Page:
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Litter Training a Bunny

How to Litter Train Your BunnyLitter Training a Bunny

House rabbits make excellent pets for families and single folks alike.  They offer a lifetime of companionship and enjoyment, and ask very little in return.  All you need to do to make life with your bunny blissful is provide friendship, recreation, fresh clean bedding,  healthy food and, of course, love.

 Unlike house cats, your rabbit will need a bunny-specific litter.  Clay litter usually doesn’t work for rabbits, and in fact, can cause serious health problems.  Especially if you use clumping cat litter.

Litter Train with Ease

When housetraining your pet, keep in mind that they’re creatures of habit.  To form successful litter-box habits, keep the box or pan in the same area.  Your rabbit will come to know that area as the place to relieve him- or herself and if you frequently relocate the litter box, your pet may end up soiling outside of the box.  

You’ll need two boxes.  One to be kept in a corner of your pet’s cage, and the other in a specific area of your home so that when he or she is out of the cage a litter box is easily accessible.  You want to make housetraining easy and quick and the best way to do so is by making sure your bunny has access to his or her litter box.

Keep in mind, if your house rabbit isn’t reproductively altered through spaying or neutering, they can regress, or attempt to mark territory by soiling an area of your home.   In order to successfully housetrain your rabbit you’ll need to neuter him or spay her.  Spaying and neutering also makes for a more pleasant pet.  As rabbits mature sexually, they can become aggressive and may nip, bite and scratch

Filling Your Bunny's Litter Box

As previously mentioned, refrain from using clay cat litter for your rabbit’s box.  The regular clay litter is dusty and can irritate bunny’s sensitive eyes, nose and cause breathing problems.  Clumping cat litter can be deadly should your pet inadvertently consume even a small amount.  It can clump internally, causing blockages in your rabbit’s digestive tract.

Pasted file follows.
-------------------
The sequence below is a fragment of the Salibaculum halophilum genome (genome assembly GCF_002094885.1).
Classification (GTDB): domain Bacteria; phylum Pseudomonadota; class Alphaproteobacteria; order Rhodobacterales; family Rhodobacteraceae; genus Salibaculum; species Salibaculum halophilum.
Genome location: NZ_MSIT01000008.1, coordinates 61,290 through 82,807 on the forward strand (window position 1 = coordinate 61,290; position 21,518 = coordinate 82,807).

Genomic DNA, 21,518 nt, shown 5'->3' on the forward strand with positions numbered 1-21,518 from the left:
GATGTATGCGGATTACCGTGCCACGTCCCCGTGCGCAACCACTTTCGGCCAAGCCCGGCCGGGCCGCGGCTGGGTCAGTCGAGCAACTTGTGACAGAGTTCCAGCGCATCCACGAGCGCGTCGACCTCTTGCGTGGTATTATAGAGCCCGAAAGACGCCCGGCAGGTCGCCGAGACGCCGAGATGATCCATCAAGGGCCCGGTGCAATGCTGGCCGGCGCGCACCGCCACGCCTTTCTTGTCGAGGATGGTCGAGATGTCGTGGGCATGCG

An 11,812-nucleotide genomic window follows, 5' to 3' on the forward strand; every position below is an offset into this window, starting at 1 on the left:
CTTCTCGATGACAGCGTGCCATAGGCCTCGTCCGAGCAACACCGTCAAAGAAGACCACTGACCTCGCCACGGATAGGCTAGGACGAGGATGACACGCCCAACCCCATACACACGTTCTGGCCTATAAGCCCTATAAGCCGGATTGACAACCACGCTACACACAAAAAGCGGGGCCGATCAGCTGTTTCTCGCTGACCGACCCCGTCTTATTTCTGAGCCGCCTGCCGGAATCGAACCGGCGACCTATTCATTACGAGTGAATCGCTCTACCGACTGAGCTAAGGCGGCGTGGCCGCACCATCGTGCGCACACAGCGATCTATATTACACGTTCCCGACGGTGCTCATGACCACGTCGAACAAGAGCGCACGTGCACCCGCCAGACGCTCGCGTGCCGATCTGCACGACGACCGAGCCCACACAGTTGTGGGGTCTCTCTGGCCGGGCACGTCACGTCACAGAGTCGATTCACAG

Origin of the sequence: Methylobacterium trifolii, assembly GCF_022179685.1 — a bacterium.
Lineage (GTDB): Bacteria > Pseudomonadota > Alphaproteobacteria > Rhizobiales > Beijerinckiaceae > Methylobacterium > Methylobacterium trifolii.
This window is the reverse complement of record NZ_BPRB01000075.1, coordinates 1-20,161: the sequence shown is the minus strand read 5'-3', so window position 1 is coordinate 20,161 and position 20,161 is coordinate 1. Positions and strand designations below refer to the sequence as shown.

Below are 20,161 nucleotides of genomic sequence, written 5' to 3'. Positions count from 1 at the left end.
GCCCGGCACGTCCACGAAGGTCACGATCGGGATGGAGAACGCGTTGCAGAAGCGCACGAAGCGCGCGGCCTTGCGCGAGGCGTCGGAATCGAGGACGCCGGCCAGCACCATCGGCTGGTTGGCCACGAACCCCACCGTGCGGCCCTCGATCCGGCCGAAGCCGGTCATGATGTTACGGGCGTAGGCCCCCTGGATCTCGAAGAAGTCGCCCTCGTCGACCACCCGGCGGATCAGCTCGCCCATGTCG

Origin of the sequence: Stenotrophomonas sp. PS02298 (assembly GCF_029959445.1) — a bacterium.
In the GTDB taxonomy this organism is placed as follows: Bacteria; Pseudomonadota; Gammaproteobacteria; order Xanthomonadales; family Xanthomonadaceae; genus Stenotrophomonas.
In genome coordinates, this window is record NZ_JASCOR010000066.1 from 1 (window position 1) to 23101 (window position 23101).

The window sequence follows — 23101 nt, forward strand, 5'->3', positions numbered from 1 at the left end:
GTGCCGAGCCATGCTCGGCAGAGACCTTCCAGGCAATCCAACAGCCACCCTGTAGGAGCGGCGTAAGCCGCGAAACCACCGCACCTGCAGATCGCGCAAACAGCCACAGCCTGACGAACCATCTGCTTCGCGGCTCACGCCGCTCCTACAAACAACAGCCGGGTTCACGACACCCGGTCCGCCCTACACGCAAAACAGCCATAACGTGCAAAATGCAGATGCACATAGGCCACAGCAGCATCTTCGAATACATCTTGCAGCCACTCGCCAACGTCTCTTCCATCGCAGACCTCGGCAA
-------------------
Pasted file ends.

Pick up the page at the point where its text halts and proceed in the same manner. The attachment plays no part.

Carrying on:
Cedar shavings and pine litter are available in most pet stores, however, you may want to avoid these
as they can cause liver and kidney damage.  The best formula for your pet’s litter box is to line the bottom with recycled newspaper, or wood stove pellets, which you can find at most hardware or big box do-it-yourself centers.  

On top of the newspaper or wood stove pellets,  you’ll need to put a layer of absorbent litter that is deemed rabbit-safe.  There are specific litters designed for house rabbits.  Ask your vet or a kindly pet store sales person.

The final layer should be composed of hay.  Your bunny is instinctual and will be attracted to the hay.  Once the idea takes shape with your pet, there will be no stopping him.  You will have successfully house trained your rabbit.

Replace the hay frequently as rabbits do like a clean litter box.  Likewise, don’t let the wood pellets or newspaper become overly soiled.   If your rabbit is dissatisfied with your housekeeping, he or she will find a way to let you know and it likely won’t be in an e-mail!  If your house rabbit isn’t happy with the litter box, he or she will soil elsewhere.

Happy Healthy Rabbit and Owner

As you can see, housetraining your rabbit is a matter of consistency and patience.   Once he or she is successfully housetrained you will continue to look forward to many happy years of companionship.  All the fun and minimal mess.  What more could you ask from a friend?

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